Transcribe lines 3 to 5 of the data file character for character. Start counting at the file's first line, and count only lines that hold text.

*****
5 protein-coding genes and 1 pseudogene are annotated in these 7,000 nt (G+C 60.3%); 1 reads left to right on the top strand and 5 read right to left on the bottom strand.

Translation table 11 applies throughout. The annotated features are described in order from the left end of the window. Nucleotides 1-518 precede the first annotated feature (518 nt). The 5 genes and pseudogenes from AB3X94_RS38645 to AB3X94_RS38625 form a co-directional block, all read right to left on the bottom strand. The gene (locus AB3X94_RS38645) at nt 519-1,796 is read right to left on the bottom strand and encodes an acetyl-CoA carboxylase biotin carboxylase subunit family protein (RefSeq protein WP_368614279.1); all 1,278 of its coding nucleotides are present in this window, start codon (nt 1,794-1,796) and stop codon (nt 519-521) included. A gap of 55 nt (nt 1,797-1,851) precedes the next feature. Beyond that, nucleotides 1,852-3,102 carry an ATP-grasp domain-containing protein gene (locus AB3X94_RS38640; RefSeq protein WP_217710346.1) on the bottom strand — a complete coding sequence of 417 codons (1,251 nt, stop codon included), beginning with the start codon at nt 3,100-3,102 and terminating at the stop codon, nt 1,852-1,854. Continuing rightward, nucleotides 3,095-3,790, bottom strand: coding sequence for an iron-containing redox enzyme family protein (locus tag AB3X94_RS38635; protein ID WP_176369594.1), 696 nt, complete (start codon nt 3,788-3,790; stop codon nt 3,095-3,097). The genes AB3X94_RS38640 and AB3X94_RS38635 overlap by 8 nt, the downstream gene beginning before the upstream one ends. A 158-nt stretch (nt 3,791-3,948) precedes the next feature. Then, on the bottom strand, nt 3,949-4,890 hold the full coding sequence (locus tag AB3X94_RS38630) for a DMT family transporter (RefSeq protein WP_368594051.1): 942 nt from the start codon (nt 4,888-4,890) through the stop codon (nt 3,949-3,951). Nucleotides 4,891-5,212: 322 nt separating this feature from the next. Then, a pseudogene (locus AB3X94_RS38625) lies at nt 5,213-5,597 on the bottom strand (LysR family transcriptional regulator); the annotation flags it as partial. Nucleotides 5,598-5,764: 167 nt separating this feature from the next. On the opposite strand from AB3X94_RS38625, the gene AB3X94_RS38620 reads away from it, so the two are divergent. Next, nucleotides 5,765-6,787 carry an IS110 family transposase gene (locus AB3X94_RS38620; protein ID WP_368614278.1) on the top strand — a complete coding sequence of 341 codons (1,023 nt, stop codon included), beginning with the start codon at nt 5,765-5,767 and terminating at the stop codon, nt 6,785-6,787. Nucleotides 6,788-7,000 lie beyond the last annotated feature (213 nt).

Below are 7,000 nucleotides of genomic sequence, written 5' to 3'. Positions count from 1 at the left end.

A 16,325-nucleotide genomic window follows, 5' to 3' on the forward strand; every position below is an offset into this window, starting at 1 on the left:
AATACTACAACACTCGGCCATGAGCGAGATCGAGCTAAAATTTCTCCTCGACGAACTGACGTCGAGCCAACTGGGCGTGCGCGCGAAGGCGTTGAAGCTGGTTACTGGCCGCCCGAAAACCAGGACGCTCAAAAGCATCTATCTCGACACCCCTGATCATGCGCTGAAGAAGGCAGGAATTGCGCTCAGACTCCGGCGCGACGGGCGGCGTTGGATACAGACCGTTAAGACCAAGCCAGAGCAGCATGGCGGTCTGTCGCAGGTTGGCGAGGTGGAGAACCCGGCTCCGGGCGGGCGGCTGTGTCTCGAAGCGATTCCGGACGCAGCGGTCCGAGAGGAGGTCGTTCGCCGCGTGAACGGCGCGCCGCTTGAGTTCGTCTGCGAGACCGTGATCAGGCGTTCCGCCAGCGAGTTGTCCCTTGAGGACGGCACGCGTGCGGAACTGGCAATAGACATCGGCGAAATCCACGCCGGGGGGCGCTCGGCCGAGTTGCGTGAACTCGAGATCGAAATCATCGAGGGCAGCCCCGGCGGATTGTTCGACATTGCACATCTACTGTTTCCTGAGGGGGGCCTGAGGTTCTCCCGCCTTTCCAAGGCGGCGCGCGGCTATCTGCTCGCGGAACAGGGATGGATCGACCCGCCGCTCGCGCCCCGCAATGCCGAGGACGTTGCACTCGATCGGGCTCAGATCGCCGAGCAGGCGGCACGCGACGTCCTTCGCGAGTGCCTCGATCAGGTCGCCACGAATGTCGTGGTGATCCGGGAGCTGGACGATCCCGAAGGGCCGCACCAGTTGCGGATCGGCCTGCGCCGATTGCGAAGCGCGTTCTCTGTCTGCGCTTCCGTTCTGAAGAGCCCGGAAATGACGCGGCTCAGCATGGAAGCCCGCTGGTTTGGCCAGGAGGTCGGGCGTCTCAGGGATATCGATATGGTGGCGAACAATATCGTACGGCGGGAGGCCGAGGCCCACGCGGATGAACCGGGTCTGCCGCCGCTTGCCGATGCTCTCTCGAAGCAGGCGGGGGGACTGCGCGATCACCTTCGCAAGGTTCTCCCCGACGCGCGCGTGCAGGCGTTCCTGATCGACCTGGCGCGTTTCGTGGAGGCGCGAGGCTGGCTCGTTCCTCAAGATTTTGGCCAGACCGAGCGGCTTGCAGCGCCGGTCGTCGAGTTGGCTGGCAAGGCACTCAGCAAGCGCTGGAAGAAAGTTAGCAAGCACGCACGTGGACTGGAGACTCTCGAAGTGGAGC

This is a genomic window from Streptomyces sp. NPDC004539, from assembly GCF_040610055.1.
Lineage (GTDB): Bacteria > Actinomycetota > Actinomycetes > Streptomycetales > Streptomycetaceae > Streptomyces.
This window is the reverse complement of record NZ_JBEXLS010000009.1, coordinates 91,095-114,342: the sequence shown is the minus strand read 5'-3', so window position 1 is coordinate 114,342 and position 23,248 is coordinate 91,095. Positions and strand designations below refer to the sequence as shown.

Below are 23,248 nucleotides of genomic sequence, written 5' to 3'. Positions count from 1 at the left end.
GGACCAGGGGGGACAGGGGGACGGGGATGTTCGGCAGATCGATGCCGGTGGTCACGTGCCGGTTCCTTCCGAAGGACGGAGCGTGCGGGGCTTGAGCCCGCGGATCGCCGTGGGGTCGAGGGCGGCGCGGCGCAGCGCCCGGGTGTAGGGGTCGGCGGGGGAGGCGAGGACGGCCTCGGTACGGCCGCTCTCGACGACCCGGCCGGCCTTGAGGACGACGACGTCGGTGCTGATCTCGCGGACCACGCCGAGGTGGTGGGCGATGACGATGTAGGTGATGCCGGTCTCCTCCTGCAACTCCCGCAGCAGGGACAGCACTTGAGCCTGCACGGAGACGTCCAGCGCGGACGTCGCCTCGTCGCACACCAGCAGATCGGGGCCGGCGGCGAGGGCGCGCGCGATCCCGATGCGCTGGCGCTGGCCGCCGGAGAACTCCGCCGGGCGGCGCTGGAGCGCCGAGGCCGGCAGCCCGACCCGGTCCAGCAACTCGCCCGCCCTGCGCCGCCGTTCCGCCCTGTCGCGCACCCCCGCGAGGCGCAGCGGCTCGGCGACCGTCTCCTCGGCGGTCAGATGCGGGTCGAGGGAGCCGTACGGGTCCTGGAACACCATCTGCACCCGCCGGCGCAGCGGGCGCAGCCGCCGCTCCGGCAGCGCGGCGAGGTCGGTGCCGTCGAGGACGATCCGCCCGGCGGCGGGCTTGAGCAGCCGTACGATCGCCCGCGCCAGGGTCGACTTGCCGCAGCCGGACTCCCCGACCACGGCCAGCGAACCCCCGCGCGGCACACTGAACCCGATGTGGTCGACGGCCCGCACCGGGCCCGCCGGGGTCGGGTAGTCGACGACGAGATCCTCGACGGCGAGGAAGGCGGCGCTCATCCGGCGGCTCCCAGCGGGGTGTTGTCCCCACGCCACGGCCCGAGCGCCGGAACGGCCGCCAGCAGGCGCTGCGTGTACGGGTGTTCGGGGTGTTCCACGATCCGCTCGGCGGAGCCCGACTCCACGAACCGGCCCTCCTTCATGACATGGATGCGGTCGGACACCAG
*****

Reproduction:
Below are 7,000 nucleotides of genomic sequence, written 5' to 3'. Positions count from 1 at the left end.

A 16,325-nucleotide genomic window follows, 5' to 3' on the forward strand; every position below is an offset into this window, starting at 1 on the left:
AATACTACAACACTCGGCCATGAGCGAGATCGAGCTAAAATTTCTCCTCGACGAACTGACGTCGAGCCAACTGGGCGTGCGCGCGAAGGCGTTGAAGCTGGTTACTGGCCGCCCGAAAACCAGGACGCTCAAAAGCATCTATCTCGACACCCCTGATCATGCGCTGAAGAAGGCAGGAATTGCGCTCAGACTCCGGCGCGACGGGCGGCGTTGGATACAGACCGTTAAGACCAAGCCAGAGCAGCATGGCGGTCTGTCGCAGGTTGGCGAGGTGGAGAACCCGGCTCCGGGCGGGCGGCTGTGTCTCGAAGCGATTCCGGACGCAGCGGTCCGAGAGGAGGTCGTTCGCCGCGTGAACGGCGCGCCGCTTGAGTTCGTCTGCGAGACCGTGATCAGGCGTTCCGCCAGCGAGTTGTCCCTTGAGGACGGCACGCGTGCGGAACTGGCAATAGACATCGGCGAAATCCACGCCGGGGGGCGCTCGGCCGAGTTGCGTGAACTCGAGATCGAAATCATCGAGGGCAGCCCCGGCGGATTGTTCGACATTGCACATCTACTGTTTCCTGAGGGGGGCCTGAGGTTCTCCCGCCTTTCCAAGGCGGCGCGCGGCTATCTGCTCGCGGAACAGGGATGGATCGACCCGCCGCTCGCGCCCCGCAATGCCGAGGACGTTGCACTCGATCGGGCTCAGATCGCCGAGCAGGCGGCACGCGACGTCCTTCGCGAGTGCCTCGATCAGGTCGCCACGAATGTCGTGGTGATCCGGGAGCTGGACGATCCCGAAGGGCCGCACCAGTTGCGGATCGGCCTGCGCCGATTGCGAAGCGCGTTCTCTGTCTGCGCTTCCGTTCTGAAGAGCCCGGAAATGACGCGGCTCAGCATGGAAGCCCGCTGGTTTGGCCAGGAGGTCGGGCGTCTCAGGGATATCGATATGGTGGCGAACAATATCGTACGGCGGGAGGCCGAGGCCCACGCGGATGAACCGGGTCTGCCGCCGCTTGCCGATGCTCTCTCGAAGCAGGCGGGGGGACTGCGCGATCACCTTCGCAAGGTTCTCCCCGACGCGCGCGTGCAGGCGTTCCTGATCGACCTGGCGCGTTTCGTGGAGGCGCGAGGCTGGCTCGTTCCTCAAGATTTTGGCCAGACCGAGCGGCTTGCAGCGCCGGTCGTCGAGTTGGCTGGCAAGGCACTCAGCAAGCGCTGGAAGAAAGTTAGCAAGCACGCACGTGGACTGGAGACTCTCGAAGTGGAGC